∥                ∥       (                      ) ∥T Δt(u0) - L Δt(u0)∥L2 ∝   ∥∂xu0∥L2Δt2,∥u0∥L2Δt1.5 ,           (11) ∥∥T Δt(u ) - S Δt(u )∥∥   ∝  (∥∂ u ∥ 2Δt3,∥u ∥ 2Δt2),             (12)        0        0 L2        x 0 L       0 L
for which the first terms are more relevant when Δt  is small and the second ones when Δt  is not small enough and ∥∂xu0 ∥L2   is very high. 

These theoretical studies allow to depict more precisely the approximation errors of the splitting techniques and thus, help us to select among the various splitting alternatives, depending on the nature of the problem. Nevertheless, the choice of suitable time integration methods for each subsystem is mandatory not only to guarantee such theoretical estimates but also to take advantage of the particular features of each independent subproblem in order to solve them with reasonable resources as accurately as possible. In particular, our splitting technique considers high order dedicated integration methods for each subproblem in order to properly solve the fastest time scales associated with each one of them, and in such a way that the main source of error is led by the operator splitting error. Then, the control of the accuracy of the simulation is ruled by the splitting scheme approximation through the decoupling time step needed to describe the global physical phenomenon within a required level of accuracy. 

2.2.1 Time Integration of the Reaction: Radau5

Radau5 [9] is a high order method (formally of order 5  , which at worst might be reduced to 3  ) that is not only an A-stable method, but also L-stable, so that very stiff systems of ODEs might be solved without any stability problem. It considers also an adaptive time stepping strategy which guarantees a requested accuracy of the numerical integration and at the same time, allows to discriminate stiff zones from regular ones; hence, smaller time steps correspond to stiffer behaviors. 

Nevertheless, this high order method is achieved thanks to an implicit Runge-Kutta scheme. This means that in a general case, nonlinear systems must be solved throughout the time integration process. Even if the system resolution tools are highly optimized (which are based on modified Newton’s methods), these procedures become very expensive for large systems and important memory requirements are needed in order to carry out these computations. As a consequence, the size of the system of equations to be solved is strongly limited by the computing resources. However, in a splitting scheme context, we easily overcome this difficulty because the reactive term of (2) is a system of ODEs without spatial coupling. Therefore, a local approach node by node is adopted where the memory requirements are only set by the number of local unknowns, which normally does not exceed conventional memory resources. Even more, this approach is posed as an embarrassingly parallel problem where no data exchange is needed among nodes, that yields optimal load balancing on shared memory architectures (see for example the numerical implementations achieved in [15])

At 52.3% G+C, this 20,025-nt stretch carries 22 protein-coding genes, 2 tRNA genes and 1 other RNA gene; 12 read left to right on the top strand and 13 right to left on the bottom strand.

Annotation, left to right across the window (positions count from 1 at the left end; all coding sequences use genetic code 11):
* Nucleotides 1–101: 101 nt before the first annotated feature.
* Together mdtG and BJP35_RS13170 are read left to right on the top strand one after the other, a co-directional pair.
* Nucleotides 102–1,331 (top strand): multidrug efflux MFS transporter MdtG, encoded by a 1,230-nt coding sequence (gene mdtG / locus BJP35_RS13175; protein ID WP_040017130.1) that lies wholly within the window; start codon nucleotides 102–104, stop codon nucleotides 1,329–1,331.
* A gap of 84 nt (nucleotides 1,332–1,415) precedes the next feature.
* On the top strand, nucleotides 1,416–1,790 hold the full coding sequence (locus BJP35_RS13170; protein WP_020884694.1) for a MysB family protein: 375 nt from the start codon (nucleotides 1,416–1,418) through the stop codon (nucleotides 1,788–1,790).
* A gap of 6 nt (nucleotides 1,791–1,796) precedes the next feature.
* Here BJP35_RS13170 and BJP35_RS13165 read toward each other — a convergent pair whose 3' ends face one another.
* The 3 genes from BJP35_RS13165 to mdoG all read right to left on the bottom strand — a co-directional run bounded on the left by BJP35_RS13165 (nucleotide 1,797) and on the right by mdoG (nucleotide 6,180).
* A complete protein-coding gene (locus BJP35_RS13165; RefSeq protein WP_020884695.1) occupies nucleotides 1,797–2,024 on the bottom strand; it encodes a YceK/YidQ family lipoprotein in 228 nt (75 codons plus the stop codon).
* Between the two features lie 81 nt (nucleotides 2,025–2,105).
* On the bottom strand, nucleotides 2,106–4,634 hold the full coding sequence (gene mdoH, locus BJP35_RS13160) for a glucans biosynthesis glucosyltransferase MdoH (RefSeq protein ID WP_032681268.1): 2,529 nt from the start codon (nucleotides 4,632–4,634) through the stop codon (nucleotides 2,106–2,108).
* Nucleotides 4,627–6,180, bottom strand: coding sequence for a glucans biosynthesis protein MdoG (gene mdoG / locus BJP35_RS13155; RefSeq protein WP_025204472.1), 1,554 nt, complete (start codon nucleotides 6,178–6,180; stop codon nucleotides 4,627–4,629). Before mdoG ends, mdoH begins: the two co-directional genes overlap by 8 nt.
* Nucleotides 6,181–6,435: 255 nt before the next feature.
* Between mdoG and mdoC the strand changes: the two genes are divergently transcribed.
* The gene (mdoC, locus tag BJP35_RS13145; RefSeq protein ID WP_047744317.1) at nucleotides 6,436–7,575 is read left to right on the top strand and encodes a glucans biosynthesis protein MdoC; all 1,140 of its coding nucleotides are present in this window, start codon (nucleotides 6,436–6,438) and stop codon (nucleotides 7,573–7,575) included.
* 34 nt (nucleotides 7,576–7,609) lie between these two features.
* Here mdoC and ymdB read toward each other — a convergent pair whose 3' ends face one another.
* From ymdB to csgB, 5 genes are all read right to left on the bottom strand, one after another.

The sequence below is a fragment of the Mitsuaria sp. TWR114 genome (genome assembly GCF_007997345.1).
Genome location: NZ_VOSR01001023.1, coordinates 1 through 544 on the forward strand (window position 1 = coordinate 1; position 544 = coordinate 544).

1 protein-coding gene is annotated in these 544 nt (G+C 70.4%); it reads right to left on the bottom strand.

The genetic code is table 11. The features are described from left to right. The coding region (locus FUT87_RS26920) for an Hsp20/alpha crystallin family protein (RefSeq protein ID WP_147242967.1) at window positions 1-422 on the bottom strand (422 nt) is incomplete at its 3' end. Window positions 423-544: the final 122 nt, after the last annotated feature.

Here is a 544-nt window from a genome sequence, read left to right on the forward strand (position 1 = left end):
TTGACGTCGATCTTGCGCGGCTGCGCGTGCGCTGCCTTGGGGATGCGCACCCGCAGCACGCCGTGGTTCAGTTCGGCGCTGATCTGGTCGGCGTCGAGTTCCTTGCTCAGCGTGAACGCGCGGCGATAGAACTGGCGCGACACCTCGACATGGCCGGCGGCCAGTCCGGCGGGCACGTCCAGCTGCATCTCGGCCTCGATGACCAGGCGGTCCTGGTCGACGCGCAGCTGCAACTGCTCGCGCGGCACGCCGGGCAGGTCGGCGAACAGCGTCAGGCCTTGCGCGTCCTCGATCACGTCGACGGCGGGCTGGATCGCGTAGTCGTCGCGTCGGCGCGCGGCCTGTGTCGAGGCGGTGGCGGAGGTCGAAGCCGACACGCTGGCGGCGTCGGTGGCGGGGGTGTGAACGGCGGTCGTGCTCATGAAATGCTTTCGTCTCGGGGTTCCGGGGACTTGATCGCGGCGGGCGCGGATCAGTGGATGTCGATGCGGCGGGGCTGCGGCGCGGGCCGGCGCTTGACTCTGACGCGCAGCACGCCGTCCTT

Another important feature of this strategy is that precious computation time is saved because we adapt the time integration step only at nodes where the reaction phenomenon takes place. For multi-scale reaction waves, this happens in a very low percentage of the spatial domain, normally only in the neighborhood of the wavefront. Therefore, larger time steps are considered at nodes with a chemistry at (partial) equilibrium. This would not be possible if we integrated the entire reaction-diffusion system (2) at once. 

2.2.2 Time Integration of the Diffusion: ROCK4

If we now consider ROCK4 [10], we recall that one of the most important advantages of such method is its explicit character, hence the simplicity of its implementation. In fact, no sophisticated Linear Algebra tools are needed (no resolution of linear systems required) and thus, the resolution is based on simple matrix-vector products. Nevertheless, the computation cost relies directly on the requested quantity of such products, that is the number of internal stages s  needed over one time integration step Δt  . The memory requirements are also reduced as a consequence of its explicit scheme; nevertheless we must keep in mind that these requirements increase proportionally with the number of nodes considered over the spatial domain. 

ROCK4 is formally a fourth order stabilized explicit Runge-Kutta method and such methods feature extended stability domain along the negative real axis. Therefore, in order to guarantee stability for a fixed time step Δt  , the number of stages s  needed is directly related to the spectral radius ρ(∂g∕∂v)  , considering a general problem such as v′ = g(v)  , since it should verify:

      2      ( ∂g-  ) 0.35⋅s ≥ Δt ρ  ∂v(v)  .